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Sting sells music catalog to Universal

  • MTI / AP
                                British musician Sting performs during his concert in Papp Laszlo Budapest Sports Arena in Budapest, Hungary, on July 2, 2019.

    MTI / AP

    British musician Sting performs during his concert in Papp Laszlo Budapest Sports Arena in Budapest, Hungary, on July 2, 2019.

Sting is selling his music catalog, including hits he made with the Police and as a solo artist, joining a chorus of stars who are cashing in with investors who see value in licensing their songs.

Universal said Thursday that its music-publishing arm bought the catalog, including “Every Breath You Take,” “Roxanne” and “Fields of Gold.” Financial terms were not disclosed.

In recent months, Bob Dylan, Bruce Springsteen, Paul Simon, Stevie Nicks, Neil Young and others who sold millions of albums to Baby Boomers have sold their recordings, songwriting catalogs or both. Buyers typically get the permanent right to use the artist’s songs or recordings in commercials, movies, television shows and other formats.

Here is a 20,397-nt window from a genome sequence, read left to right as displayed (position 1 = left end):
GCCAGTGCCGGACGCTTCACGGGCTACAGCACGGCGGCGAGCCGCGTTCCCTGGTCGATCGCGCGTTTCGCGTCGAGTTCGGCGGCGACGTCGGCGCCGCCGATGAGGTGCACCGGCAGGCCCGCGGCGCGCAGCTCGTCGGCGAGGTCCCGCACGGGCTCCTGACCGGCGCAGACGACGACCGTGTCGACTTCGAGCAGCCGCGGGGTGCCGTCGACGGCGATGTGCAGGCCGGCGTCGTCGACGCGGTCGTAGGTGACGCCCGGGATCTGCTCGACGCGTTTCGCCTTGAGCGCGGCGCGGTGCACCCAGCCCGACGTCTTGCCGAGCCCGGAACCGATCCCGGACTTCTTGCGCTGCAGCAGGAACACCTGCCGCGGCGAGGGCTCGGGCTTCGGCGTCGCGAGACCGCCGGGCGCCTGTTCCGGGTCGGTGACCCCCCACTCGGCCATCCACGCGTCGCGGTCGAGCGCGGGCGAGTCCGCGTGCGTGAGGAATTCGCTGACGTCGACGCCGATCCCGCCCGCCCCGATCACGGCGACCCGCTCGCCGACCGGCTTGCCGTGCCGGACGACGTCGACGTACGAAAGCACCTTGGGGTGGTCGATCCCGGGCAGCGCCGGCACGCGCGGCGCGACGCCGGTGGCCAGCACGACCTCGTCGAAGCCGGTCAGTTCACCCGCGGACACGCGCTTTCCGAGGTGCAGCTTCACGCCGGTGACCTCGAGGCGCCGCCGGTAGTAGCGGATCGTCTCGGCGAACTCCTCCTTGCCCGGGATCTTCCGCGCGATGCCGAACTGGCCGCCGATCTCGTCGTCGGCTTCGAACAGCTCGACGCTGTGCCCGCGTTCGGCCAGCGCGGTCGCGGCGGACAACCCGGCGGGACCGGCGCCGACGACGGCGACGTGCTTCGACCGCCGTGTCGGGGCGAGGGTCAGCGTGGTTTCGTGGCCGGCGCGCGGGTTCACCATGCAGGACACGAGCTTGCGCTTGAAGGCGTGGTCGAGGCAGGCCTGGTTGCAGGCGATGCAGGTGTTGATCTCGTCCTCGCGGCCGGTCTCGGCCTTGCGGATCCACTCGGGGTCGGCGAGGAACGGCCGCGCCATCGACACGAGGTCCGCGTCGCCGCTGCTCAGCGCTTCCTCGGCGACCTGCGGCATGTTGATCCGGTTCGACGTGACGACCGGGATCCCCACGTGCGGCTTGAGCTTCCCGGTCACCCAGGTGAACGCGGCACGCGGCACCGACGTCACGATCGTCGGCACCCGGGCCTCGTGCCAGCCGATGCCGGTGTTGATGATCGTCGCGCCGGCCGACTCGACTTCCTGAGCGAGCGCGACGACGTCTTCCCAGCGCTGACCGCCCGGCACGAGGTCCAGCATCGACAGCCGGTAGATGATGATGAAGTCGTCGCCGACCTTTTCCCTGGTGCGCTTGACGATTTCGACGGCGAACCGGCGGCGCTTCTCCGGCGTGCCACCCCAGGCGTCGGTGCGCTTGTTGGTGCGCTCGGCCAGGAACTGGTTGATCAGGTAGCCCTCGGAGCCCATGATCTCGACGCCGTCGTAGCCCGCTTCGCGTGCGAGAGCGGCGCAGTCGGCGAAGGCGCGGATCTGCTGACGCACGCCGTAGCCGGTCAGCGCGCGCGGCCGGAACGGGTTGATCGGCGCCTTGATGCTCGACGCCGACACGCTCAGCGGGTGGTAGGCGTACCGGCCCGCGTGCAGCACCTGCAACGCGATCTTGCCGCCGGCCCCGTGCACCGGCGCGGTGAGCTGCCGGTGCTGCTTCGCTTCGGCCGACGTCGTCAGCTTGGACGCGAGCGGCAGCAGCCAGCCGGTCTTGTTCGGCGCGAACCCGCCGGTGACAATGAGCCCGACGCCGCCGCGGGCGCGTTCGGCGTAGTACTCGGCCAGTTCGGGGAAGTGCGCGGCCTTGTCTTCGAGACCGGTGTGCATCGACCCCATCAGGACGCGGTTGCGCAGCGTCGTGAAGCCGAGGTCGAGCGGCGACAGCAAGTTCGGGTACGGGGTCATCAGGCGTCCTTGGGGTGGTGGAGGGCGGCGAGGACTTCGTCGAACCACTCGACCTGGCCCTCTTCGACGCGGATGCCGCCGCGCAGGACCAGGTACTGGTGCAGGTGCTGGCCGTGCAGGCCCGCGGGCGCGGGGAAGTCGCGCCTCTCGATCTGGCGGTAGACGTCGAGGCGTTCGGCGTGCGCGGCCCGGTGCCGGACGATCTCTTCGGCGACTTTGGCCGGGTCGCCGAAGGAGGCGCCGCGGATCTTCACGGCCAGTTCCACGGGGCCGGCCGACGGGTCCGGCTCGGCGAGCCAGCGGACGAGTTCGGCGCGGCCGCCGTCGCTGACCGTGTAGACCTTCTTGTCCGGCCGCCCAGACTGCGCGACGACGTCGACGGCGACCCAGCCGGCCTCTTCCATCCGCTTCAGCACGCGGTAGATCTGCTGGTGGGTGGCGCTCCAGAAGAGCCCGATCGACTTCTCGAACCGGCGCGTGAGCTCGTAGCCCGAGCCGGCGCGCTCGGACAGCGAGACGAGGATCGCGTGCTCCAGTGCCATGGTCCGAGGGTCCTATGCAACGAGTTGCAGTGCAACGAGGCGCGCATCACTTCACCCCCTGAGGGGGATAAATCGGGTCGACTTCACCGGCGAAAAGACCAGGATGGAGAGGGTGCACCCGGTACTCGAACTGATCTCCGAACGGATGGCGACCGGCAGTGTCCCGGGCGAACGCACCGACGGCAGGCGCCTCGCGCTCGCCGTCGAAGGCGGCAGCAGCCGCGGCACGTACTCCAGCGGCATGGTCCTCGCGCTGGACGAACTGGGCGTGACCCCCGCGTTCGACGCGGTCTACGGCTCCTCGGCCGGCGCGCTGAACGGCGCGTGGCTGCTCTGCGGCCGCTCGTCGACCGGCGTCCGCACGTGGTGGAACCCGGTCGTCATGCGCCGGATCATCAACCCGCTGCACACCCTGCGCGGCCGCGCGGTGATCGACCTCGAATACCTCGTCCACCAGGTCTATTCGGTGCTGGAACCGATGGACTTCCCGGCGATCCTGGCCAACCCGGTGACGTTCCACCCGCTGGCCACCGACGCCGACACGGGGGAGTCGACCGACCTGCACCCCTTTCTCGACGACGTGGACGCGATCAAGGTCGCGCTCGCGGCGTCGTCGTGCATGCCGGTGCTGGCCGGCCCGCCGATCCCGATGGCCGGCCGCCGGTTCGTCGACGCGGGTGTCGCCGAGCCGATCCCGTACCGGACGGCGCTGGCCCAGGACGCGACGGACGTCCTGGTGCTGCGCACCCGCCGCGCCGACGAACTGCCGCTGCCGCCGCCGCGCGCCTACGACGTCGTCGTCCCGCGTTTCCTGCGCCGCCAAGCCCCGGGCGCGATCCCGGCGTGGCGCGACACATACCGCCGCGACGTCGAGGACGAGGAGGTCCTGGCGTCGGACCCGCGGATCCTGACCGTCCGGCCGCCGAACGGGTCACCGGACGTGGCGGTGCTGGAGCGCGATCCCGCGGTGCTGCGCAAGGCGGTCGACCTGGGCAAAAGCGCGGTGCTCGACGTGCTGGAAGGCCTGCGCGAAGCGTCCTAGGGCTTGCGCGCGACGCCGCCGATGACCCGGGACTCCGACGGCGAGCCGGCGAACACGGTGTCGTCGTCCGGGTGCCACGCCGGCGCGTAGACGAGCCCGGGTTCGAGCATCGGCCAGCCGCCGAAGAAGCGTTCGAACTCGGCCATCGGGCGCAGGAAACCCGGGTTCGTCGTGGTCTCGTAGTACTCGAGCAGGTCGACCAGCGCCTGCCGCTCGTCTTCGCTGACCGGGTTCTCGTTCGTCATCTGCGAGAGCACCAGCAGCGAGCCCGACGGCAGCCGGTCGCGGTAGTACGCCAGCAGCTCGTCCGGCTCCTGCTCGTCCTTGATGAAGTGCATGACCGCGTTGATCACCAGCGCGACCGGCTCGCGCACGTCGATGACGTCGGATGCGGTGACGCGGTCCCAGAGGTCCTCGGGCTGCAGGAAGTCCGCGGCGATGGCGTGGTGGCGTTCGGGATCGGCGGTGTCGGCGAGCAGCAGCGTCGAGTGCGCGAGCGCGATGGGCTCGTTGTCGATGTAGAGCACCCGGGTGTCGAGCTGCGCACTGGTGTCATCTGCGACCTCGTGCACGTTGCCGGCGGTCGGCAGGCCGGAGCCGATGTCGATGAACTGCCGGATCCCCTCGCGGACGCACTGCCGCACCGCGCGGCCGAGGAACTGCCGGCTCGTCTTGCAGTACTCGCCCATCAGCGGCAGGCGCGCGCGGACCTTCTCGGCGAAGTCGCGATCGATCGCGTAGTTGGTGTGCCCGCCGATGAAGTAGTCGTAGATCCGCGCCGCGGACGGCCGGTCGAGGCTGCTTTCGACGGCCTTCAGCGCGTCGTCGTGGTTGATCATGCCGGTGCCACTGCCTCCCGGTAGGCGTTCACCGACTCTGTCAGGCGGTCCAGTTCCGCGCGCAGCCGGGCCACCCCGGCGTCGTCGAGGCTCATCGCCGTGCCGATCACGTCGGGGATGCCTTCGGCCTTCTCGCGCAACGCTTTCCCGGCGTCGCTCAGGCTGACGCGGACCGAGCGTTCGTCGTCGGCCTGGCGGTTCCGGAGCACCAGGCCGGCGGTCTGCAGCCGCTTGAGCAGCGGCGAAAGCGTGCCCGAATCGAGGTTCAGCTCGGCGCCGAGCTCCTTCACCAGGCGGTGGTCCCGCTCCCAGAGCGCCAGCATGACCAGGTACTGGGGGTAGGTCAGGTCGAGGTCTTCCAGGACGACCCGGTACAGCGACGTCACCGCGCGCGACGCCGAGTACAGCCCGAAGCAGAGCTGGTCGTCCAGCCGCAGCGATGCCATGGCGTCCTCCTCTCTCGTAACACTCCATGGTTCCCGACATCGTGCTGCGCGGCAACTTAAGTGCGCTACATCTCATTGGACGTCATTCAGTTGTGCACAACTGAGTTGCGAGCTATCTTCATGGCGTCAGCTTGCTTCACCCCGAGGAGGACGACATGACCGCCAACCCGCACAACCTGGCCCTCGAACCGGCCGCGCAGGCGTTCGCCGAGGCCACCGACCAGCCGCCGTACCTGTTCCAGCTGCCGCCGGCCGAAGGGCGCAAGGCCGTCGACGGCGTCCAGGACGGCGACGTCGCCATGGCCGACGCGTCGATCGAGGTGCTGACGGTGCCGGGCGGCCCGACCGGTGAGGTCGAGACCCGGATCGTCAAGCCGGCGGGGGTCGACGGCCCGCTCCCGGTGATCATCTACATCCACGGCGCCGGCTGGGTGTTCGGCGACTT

Prices are rarely disclosed, but music industry experts put Springsteen’s sale to Sony Music Entertainment in December at $550 million and Dylan’s deal the same month with Universal Music Publishing Group at between $300 million and $500 million.

Sting, whose real name is Gordon Sumner, helped form the Police in London in the 1970s as its lead singer, songwriter and bass guitar player. The band combined new wave rock, reggae and jazz, and was inducted into The Rock and Roll Hall of Fame in 2003.

Between his work with the group and as a solo artist, Sting has won 17 Grammy awards and numerous other honors. Universal said he has sold more than 100 million albums. In 2019, music-licensing agency BMI said “Every Breath You Take” had surpassed “You’ve Lost That Loving Feeling” to become the most-played song in its catalog.

Sting still performs live concerts and has acted in more than a dozen movies.

In statement issued by Universal Music Group, Sting said he wants his work used to connect with longtime fans in new ways and “to introduce my songs to new audiences, musicians and generations.”

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